Located at the crest of the W-facing slope of a drumlin. A church at Ardagh is listed as a chapel-of-ease to Nobber in the visitations of Ussher (1622) (Erlington 1847-64, 1, xcvii) and Dopping (1682-5) (Ellison 1973, 4). By the 19th century it had become a parish, probably when a church was built in 1805 (Lewis 1837, 1, 41). Cogan (1862-70, 2, 294-5) says it was dedicated to St Patrick. This church is now visible as a sunken area (dims 11.2m NW-SE; 8.5m NE-SW), but another structure described as 'in ruins' on the 1836 ed. of the OS 6" map is at the N angle of the subrectangular graveyard (dims c. 48m NW-SE; c. 25-35m NE-SW) defined by stone-faced earthen banks with trees. This building orientated NW SE (int. L 7.7m. int. Wth 3.7m) is unlikely ever to have been a church and has no diagnostic features. A small bullaun stone that was in the graveyard in 1984 is missing as is a possible font that has a faceted stem (diam. 0.3m; H 0.25m) expanding into a damaged basin (D 0.12m) but there was no drain-hole. The crude base of a cross or a boulder (dims 0.6m x 0.45m; H c. 0.4m) supporting a stoup (dims c. 0.28m x 0.28m; H 0.28m) that was in the laneway to the S is also missing.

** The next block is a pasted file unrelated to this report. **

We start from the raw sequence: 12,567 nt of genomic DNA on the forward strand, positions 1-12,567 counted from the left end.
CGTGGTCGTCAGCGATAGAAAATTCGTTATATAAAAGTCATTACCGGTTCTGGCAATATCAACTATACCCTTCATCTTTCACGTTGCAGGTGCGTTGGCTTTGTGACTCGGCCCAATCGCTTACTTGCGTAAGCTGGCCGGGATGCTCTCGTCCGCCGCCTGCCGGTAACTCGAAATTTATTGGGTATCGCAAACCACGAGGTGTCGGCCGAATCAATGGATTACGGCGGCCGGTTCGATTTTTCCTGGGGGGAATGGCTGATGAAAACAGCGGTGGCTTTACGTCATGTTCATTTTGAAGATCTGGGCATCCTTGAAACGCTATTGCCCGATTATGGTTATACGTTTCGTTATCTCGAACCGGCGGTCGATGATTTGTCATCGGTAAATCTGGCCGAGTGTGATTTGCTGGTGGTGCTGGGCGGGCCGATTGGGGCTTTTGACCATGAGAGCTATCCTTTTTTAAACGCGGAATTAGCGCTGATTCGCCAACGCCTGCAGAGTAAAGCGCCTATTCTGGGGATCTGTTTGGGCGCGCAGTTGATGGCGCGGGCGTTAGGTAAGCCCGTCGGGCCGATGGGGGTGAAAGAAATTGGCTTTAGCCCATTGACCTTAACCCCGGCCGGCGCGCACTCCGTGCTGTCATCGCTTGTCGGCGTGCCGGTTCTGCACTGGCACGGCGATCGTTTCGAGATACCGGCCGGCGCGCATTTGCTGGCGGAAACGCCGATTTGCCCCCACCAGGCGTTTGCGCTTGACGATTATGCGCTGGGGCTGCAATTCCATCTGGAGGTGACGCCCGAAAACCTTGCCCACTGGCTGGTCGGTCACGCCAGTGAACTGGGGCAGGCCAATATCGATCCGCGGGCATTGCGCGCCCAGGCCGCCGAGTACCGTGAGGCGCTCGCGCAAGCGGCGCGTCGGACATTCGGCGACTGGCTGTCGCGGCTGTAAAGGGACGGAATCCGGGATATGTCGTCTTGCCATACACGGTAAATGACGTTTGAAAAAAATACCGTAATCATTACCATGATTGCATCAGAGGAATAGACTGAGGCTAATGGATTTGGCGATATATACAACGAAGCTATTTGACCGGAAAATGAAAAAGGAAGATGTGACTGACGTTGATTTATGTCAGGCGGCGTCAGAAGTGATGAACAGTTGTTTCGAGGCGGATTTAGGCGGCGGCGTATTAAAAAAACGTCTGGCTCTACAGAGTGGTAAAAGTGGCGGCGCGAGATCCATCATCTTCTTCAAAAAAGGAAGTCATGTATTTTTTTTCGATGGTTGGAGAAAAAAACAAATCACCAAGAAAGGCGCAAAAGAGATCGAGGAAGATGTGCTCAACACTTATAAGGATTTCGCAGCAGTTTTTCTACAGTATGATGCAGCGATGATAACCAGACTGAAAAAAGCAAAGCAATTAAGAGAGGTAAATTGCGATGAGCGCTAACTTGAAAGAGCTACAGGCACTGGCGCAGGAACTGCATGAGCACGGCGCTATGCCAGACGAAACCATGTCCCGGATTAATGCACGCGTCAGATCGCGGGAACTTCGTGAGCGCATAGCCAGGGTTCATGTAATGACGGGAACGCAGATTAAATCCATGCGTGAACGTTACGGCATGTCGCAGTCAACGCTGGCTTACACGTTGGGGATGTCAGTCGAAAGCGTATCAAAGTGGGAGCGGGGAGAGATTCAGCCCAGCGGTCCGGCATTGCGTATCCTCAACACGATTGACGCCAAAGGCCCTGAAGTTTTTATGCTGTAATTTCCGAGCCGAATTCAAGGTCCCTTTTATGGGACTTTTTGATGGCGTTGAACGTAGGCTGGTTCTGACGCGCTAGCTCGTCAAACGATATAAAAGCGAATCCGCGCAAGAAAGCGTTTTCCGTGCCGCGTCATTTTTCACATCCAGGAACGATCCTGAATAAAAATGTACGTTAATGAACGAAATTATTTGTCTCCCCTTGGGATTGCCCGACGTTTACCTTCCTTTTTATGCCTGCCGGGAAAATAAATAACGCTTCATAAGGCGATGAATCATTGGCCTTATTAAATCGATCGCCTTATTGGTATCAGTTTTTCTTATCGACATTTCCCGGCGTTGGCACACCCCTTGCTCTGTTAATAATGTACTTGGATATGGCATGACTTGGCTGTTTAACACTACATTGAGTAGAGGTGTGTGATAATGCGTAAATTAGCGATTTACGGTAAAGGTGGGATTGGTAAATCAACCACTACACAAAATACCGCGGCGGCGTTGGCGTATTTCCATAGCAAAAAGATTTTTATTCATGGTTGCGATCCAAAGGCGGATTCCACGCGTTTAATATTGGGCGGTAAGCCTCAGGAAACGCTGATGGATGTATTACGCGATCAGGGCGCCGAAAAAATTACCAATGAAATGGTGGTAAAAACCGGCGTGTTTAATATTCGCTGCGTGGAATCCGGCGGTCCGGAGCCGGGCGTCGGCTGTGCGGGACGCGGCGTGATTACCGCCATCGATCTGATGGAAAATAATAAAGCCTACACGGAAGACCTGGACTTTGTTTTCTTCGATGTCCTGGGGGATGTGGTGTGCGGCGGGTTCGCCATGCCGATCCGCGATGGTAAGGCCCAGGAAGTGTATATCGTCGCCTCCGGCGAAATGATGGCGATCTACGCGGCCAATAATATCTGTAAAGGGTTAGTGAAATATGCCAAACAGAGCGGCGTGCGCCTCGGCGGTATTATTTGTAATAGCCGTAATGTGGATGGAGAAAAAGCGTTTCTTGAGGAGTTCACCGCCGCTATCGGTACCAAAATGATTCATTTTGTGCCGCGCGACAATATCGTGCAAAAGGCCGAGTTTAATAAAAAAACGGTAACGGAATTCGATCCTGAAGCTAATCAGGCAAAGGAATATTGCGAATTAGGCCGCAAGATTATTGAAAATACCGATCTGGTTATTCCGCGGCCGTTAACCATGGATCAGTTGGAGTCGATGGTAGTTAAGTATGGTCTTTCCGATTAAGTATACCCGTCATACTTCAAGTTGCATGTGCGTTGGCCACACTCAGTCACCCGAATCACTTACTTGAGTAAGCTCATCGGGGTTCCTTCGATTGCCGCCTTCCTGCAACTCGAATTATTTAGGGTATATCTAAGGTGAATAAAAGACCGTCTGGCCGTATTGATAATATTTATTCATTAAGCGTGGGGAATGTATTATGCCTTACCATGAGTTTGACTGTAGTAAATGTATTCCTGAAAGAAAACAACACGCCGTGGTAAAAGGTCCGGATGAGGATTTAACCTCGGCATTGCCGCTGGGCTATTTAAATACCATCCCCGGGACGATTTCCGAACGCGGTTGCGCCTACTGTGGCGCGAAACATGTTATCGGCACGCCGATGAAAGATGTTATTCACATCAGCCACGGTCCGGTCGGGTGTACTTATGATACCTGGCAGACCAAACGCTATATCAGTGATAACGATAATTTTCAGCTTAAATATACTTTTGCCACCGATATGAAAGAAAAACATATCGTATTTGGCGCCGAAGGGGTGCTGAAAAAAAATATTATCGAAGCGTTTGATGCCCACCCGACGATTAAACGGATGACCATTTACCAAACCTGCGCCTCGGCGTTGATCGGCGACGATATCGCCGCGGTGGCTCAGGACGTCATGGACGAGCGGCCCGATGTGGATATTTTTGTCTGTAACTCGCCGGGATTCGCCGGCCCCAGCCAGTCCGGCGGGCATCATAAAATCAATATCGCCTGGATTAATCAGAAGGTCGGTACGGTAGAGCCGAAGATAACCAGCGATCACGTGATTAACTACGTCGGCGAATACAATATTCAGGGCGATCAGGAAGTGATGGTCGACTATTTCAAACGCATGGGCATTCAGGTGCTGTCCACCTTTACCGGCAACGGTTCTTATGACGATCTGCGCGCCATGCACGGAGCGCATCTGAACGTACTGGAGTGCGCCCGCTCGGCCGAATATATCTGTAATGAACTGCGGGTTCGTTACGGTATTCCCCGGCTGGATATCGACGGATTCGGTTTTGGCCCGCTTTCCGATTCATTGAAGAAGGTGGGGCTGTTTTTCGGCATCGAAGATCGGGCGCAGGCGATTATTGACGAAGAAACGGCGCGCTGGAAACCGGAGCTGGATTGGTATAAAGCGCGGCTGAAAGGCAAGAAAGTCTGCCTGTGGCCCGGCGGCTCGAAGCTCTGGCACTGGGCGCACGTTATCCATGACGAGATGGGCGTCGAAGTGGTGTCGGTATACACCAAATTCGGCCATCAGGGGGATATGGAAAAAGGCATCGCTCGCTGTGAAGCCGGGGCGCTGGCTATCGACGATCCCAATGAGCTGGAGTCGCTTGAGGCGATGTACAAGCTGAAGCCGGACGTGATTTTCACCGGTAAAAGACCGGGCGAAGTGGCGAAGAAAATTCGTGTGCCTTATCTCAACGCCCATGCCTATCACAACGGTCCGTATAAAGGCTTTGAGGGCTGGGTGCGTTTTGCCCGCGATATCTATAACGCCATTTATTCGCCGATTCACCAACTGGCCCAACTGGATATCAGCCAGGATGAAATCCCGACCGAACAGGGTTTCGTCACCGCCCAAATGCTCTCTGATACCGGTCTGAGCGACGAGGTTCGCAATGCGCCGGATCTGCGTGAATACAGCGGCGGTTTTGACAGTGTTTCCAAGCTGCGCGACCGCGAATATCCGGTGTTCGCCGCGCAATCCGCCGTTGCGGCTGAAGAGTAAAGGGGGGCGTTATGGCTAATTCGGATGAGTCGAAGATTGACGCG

The above description is derived from the published 'Archaeological Inventory of County Meath' (Dublin: Stationery Office, 1987). In certain instances the entries have been revised and updated in the light of recent research.
Compiled by: Michael Moore
Date of revision: 10 December, 2014Description Source: National Monuments Service, Department of Arts, Heritage Regional, Rural and Gaeltacht Affairs.